Tom is a School Psychologist that has worked with students from all grade levels, preschool to high school, and in school-based programs for students with general and special education needs. He has experience working on district- and school-wide initiatives for academic and behavioral interventions, conducting standardized and curriculum-based assessments as part of special education evaluations, and collaborating with parents, teachers, and staff to develop individualized student support. Tom enjoys the consultative and team approach to ensuring students in both general and special education are successful in school. Tom is founder of The Aha! House (www.theahahouse.com), which provides education and solutions for parents to school-based questions and concerns.
What is Depression?
Depression is clinically defined in children and adolescents as a period of persisting or irritable mood or loss of interest or pleasure that lasts at least two weeks and is accompanied by other symptoms such as:
- low energy and fatigue
- inappropriate feelings of guilt or worthlessness
- difficulty thinking, concentrating or making decisions
- sleep disturbances (unable to fall asleep or sleeping too much)
- appetite disturbance (eating too much or too little, significant weight gain/loss)
- recurrent thoughts of death or suicide
Dysthymic Disorder is a milder but more chronic condition, characterized by a period of depressed or irritable mood that is present for 50% of the time for at least one year and is accompanied by some of the symptoms noted above.
It is important to note that not all signs will be seen in all depressed youth and that they may vary across age. Younger children are more likely to show irritability, uncooperativeness, apathy, and disinterest than adolescents. Teens may exhibit a state of dissatisfaction and hopelessness in regard to life.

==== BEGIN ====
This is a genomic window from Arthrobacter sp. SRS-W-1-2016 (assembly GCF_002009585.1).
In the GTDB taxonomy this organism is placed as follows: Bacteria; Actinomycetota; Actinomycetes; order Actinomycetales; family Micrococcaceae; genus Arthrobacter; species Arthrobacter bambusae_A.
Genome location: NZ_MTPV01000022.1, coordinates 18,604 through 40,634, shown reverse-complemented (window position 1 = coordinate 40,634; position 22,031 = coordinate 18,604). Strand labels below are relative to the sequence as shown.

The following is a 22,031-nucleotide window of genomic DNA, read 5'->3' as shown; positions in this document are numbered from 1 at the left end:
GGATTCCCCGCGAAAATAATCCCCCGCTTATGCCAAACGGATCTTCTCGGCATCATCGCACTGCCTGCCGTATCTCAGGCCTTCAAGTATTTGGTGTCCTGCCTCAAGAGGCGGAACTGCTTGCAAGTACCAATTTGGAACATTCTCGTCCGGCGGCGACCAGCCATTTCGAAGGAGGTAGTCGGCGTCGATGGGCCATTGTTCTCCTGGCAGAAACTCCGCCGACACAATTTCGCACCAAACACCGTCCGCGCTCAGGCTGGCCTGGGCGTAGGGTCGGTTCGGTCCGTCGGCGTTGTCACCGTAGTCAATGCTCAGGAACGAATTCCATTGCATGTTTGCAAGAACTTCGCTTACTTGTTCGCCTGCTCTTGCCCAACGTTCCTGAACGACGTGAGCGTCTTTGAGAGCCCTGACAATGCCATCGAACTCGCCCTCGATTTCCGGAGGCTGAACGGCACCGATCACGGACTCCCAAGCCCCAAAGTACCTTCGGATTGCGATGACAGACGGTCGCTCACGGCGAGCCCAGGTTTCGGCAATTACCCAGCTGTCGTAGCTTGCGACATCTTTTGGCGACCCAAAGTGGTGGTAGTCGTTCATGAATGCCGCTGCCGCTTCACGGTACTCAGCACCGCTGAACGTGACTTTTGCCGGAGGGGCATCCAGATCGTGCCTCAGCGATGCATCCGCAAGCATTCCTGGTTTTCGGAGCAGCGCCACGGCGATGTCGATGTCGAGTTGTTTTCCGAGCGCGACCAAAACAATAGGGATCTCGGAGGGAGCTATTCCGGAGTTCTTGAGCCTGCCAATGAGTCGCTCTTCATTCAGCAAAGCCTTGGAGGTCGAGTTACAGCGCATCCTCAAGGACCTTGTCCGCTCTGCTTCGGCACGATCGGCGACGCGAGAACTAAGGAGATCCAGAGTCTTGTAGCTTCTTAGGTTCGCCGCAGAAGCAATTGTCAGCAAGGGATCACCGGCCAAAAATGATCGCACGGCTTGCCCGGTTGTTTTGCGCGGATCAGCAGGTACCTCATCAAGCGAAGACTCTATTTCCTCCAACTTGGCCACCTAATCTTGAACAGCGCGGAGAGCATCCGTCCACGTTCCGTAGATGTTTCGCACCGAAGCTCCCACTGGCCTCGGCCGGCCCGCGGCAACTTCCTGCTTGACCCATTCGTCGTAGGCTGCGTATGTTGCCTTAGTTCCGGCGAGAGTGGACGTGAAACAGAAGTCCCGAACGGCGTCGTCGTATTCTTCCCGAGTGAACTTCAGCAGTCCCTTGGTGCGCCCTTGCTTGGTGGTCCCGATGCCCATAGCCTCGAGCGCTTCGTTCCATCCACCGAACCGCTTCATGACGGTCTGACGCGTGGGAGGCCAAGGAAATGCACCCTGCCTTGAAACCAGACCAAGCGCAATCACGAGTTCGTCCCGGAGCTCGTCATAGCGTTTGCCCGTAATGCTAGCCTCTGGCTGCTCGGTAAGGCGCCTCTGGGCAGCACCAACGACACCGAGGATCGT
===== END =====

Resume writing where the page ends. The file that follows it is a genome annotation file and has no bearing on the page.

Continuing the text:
It is difficult to determine how prevalent depression is among children as much of the research focuses on adult populations. Clinical depression in younger children appears to be rare. Best estimates indicate that clinical depression occurs in less than 1% of the preschooler population and 1.5% in preadolescent children.
Children may show high levels of distress that may indicate a depressive mood but it often will not meet the criteria for a disorder.
Typical age of onset for depressive disorder is about 11-14 years of age. During this time the rates of depression begin to increase. Overall, about 10.5% of adolescents will experience a major depressive episode. Teenage girls are more than twice as likely as boys to experience such an episode.
A risk factor is an attribute, characteristic or event that increases a person’s risk or susceptibility to a disease or a disorder. Several factors have been identified that put children at risk to develop a depressive disorder. Some of the more common ones include:
- Genetic Predisposition: The exact role and influence of genetics in leading to depressive disorder has not yet been explained. However, research indicates that the offspring of depressed parents are over two times more likely to have a mood disorder suggesting a strong genetic link.